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Fraser, Three Frases or Cinquefoils.
Falconer, a Falcon.
Forester, Three Bugle Horns; and the Peer of that Name and Title has for his Motto, "Blow, Hunter, thy Horn."
Heart, Three Men's Hearts.
Hog, Three Boars' Heads.
Justice, A Sword in Pale, supporting a Balance.
Skene, Three Daggers, in the Scottish Language called Skenes.
The Motto of Dalziel, Earl of CarnWarth, now an attainted Title, is, "I Dare;" the reason of which is given by Crawford, in his Peerage of Scotland. The ancient armorial bearing of this Family was,
[Nisbet]. Crawfurd of Cloverhill has a still stronger relation both to the Name and to his Seat; for to the original Bearing he adds Three Crows; for Crest has a Garb (or Wheatsheaf); and for Motto, "God feeds the Crows." Id. p. 57.—Like the Motto of our Corbet, " Deus pascit Corvos."
A Man hanging on a Gallows, though it is now only a Naked Man with his Arms expanded. Some one of the Family having, perhaps, dropped the Gallows and the Rope, as deeming it an ignominious Bearing.
But to proceed to the Motto. The Historian says, that a Favourite of Kenneth II. having been hanged by thePicts, and the King being much concerned that the Body should be exposed in so disgraceful a situation, offered a large Reward to him who would rescue the Body. Alpinus, the Father of Kenneth, with many of his Nobles, had been inhumanly put to death; and the Head of the King (Alpinus), placed upon a Pole, was exposed to the Populace. It was not for the redemption of his Father's Body, that the new King, Kenneth, offered the Reward; but for that of some young Favourite, perhaps of equal age, who was thus ignominiously hanging as a public spectacle, for the King appears to have been beheaded. * This being an enterprize of great danger, no one was found bold enough to under* Buchanan.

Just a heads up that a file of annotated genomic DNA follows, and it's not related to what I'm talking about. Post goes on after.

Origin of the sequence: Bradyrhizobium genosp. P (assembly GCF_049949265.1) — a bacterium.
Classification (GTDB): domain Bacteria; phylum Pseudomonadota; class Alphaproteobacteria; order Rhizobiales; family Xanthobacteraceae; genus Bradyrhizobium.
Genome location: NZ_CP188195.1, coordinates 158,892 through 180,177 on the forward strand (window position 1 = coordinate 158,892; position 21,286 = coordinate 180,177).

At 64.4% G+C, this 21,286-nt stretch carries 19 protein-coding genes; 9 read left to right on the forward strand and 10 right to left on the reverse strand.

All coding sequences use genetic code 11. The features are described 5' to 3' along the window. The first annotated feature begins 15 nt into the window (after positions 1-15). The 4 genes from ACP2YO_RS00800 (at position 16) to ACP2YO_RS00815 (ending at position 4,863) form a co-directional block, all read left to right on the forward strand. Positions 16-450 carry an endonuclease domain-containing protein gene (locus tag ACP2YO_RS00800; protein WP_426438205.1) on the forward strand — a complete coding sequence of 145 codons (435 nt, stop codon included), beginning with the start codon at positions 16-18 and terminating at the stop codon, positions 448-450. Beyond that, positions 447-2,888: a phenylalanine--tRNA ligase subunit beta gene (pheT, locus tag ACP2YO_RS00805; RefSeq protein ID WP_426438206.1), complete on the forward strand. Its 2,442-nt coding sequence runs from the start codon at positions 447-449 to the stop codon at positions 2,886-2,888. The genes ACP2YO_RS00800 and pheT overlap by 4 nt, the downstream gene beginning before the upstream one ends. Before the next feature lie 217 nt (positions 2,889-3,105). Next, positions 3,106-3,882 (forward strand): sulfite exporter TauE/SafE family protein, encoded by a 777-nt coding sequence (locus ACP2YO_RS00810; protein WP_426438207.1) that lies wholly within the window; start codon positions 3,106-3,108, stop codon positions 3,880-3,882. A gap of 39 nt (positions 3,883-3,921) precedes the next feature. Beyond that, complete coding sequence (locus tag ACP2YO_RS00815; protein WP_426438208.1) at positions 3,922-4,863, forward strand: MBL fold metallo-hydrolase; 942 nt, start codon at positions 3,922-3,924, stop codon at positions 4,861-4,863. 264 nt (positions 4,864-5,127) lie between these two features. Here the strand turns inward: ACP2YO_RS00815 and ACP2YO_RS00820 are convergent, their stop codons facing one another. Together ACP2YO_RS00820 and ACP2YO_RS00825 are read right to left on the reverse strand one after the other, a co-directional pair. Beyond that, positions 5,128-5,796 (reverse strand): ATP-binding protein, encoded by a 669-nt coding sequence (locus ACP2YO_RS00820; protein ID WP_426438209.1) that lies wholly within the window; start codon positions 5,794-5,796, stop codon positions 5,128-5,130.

take it, till a Gentleman came to the King and said, " Dal Ziel," i. e. "I Dare," and accordingly performed the hazardous exploit. In memory of this circumstance, the Family took the above-mentioned CoatArmour, and likewise the Name of Dalziel, with the interpretation of it, "I Dare," as a Motto. The Maiden Name (as I may call it) of this Family is not recorded, neither is the original Coat Armour of the Gentleman mentioned. These circumstances are related by Crawfurd, upon the authority of Mr. Nisbet, in his Marks of Cadency, p. 41.
Occasional changes in Coats of Arms, it is very well known, have always been common, owing to accidents and incidents, as well as atchievements, several instances of which may be seen in Camden's Remains.
Similar to the case of Dalziel, is the reason given for the Motto of Maclellan, Lord Kircudbright, which is, "Think on." Crawfurd's account is to this effect. A Company of Saracens, from Ireland, in the Reign of King James II. infested the County of Galloway, whereupon the King issued a Proclamation, declaring that "Whoever should disperse them, and bring their Captain, dead or alive, should have the Barony of Bombie for his reward." This was performed by the Son of the Laird of Bombie, who brought the Head of the Captain, on the Point of his Sword, to the King, who put him into the immediate possession of the Barony; to perpetuate which action, the Baron took for his Crest a Moor's Head, on the Point of a Sword, with the words "Think on," for his Motto.
It may be difficult to ascertain the meaning of these words; and one is at liberty either to suppose he addressed them to the King on the occasion, as if he had said "Think on your Promise :"—or they may apply to Posterity, advising them to Think on the gallant Action whereby they became ennobled: but I more incline to the former interpretation, because, in Yorkshire, which abounds with Scottish idioms, words, and proverbs, they say, "I will do so and so when I think on;" and " I would have done so and so, but I did not think on," Our expression is, "Think of it."
Maxwell, of Calderwood, has the same Motto, on a different idea. The Crest is "A Man's Head looking upright," to which the Motto seems to give a religious interpretation, and to imply, " Think on" Eternity *.
A similar change appears to have been brought about, by religious attachments, in the Crest and Motto of Bannerman, which seems to extend to the rest of the Armorial Bearings. Sir Alexander Bannerman of Elsick, the chief, bore, - " Gules, a Banner displayed Argent, and thereon a Canton Azure, charged with a St. Andrew's Cross. Crest, a Demi-Man in Armour, holding in his Right Hand a Sword Proper. Motto, Pro Patrid." This Bearing is by Grant, 1692; but a younger Son of this House bore (when Mr. Nisbet wrote) the Field and Banner as above, "within aBordure Argent, charged with Four Buckles Azure, and as many Holly-Leaves Vert, alternately." Buckles, in certain case we shall see hereafter, admit of a religious interpretation, and the Holly-Leaves (quasi
* Sefe Nisbet's Heraldry, p. 138.